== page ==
The High Court has ruled that the government’s Right to Rent scheme violates human rights.
The Right to Rent scheme was introduced in England in 2016 by Theresa May when she served as home secretary, and states that landlords are responsible for checking the immigration status of their tenants.
A case brought forward by the Joint Council for the Welfare of Immigrants claimed that Right to Rent has been leading to discrimination against ethnic minorities and is incompatible with human rights,
Research collected by the Residential Landlords Association shows that 44 per cent of private landlords are less likely to rent to those without a British passport in fear of getting non-UK nationals immigration status’ wrong.
In addition, the data shows that 53 per cent of landlords were less likely to rent to those with limited time to remain in the UK and 20 per cent said they were less likely to consider letting a property to EU or EEA nationals.
Judge Justice Martin Spencer ruled that the scheme did indeed breach the European Convention on Human Rights on the basis that it led to discrimination against non-UK nationals.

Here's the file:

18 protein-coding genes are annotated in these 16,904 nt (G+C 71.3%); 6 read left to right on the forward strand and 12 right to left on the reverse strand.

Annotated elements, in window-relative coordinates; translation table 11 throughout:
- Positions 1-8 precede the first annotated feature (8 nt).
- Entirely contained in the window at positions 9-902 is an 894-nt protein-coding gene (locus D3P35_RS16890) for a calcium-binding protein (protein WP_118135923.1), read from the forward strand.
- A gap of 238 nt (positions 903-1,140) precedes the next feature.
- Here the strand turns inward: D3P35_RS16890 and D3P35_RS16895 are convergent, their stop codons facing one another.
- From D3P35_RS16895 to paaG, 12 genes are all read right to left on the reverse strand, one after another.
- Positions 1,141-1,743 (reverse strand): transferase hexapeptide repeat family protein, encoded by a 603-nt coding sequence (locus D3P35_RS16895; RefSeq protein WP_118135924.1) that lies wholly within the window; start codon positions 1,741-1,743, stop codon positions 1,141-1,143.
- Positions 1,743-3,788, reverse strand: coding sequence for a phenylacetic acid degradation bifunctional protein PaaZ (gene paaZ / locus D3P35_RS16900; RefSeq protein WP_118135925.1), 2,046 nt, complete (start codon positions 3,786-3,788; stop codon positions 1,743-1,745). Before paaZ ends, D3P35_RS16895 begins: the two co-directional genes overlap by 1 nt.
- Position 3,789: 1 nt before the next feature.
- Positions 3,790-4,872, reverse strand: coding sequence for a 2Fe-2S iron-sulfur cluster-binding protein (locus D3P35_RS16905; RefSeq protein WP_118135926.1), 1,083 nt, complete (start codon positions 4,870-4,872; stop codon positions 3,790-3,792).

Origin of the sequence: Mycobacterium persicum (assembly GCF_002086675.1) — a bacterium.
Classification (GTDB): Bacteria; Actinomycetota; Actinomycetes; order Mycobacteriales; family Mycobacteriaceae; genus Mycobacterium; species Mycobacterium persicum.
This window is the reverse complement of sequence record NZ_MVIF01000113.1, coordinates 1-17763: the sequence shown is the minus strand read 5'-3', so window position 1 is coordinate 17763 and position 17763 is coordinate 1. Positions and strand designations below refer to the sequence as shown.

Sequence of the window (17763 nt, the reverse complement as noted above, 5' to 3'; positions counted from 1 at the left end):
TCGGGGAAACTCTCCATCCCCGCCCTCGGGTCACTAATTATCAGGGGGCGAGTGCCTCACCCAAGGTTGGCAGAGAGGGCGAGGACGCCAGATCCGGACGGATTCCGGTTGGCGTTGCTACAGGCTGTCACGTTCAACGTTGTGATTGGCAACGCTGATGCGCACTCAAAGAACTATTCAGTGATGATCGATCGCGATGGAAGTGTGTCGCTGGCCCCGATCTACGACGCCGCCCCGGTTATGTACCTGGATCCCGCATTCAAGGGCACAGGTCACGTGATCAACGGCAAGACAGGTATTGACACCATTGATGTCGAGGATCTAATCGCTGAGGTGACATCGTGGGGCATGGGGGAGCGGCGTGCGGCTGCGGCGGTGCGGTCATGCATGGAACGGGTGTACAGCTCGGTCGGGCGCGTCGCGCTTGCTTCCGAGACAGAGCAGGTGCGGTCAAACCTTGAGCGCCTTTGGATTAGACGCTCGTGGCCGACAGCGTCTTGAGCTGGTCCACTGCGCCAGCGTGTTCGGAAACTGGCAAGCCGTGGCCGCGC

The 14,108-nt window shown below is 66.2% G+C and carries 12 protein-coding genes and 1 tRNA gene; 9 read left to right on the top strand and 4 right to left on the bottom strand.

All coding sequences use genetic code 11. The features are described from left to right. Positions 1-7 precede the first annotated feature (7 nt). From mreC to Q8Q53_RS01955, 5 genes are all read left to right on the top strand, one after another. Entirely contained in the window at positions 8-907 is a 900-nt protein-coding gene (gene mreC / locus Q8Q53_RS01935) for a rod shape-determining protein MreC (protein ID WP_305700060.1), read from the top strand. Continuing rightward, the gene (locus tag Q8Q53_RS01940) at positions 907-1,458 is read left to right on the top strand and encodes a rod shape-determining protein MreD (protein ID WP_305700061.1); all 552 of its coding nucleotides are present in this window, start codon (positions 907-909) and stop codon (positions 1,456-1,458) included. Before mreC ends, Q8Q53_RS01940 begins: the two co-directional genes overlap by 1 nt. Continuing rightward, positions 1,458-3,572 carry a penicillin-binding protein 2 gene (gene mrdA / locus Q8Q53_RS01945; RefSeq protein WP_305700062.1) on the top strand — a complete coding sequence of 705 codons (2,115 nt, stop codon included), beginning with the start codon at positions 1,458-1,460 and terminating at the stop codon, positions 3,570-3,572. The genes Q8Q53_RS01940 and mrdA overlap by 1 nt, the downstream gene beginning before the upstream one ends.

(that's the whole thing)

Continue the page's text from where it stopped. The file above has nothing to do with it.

As part of his verdict, Spencer said that, “[the scheme] does not merely provide the occasion or opportunity for private landlords to discriminate but causes them to do so where otherwise they would not.”
Borders and Immigration independent chief inspector David Bolt says: The Right to Rent scheme has “yet to demonstrate its worth as a tool to encourage immigration compliance” and that the Home Office was “failing to coordinate, maximise or even measure effectively its use, while at the same time doing little to address the concerns of stakeholders.”
Residential Landlords Association policy manager John Stewart adds: “Today’s ruling is a damning critique of a flagship government policy. We have warned all along that turning landlords into untrained and unwilling border police would lead to the exact form of discrimination the court has found.
“We call on the government to accept the decision, scrap the Right to Rent, and consider what else can be done to sensibly manage migration, without having to rely on untrained landlords to do the job of the Home Office.”
Joint Council for the Welfare of Immigrants legal policy director Chai Patel says: “There is no place for racism in the UK housing market.
“Now that the High Court has confirmed that Theresa May’s policy actively causes discrimination, parliament must act immediately to scrap it.
“But we all know that this sort of discrimination, caused by making private individuals into border guards, affects almost every aspect of public life – it has crept into our banks, hospitals, and schools.”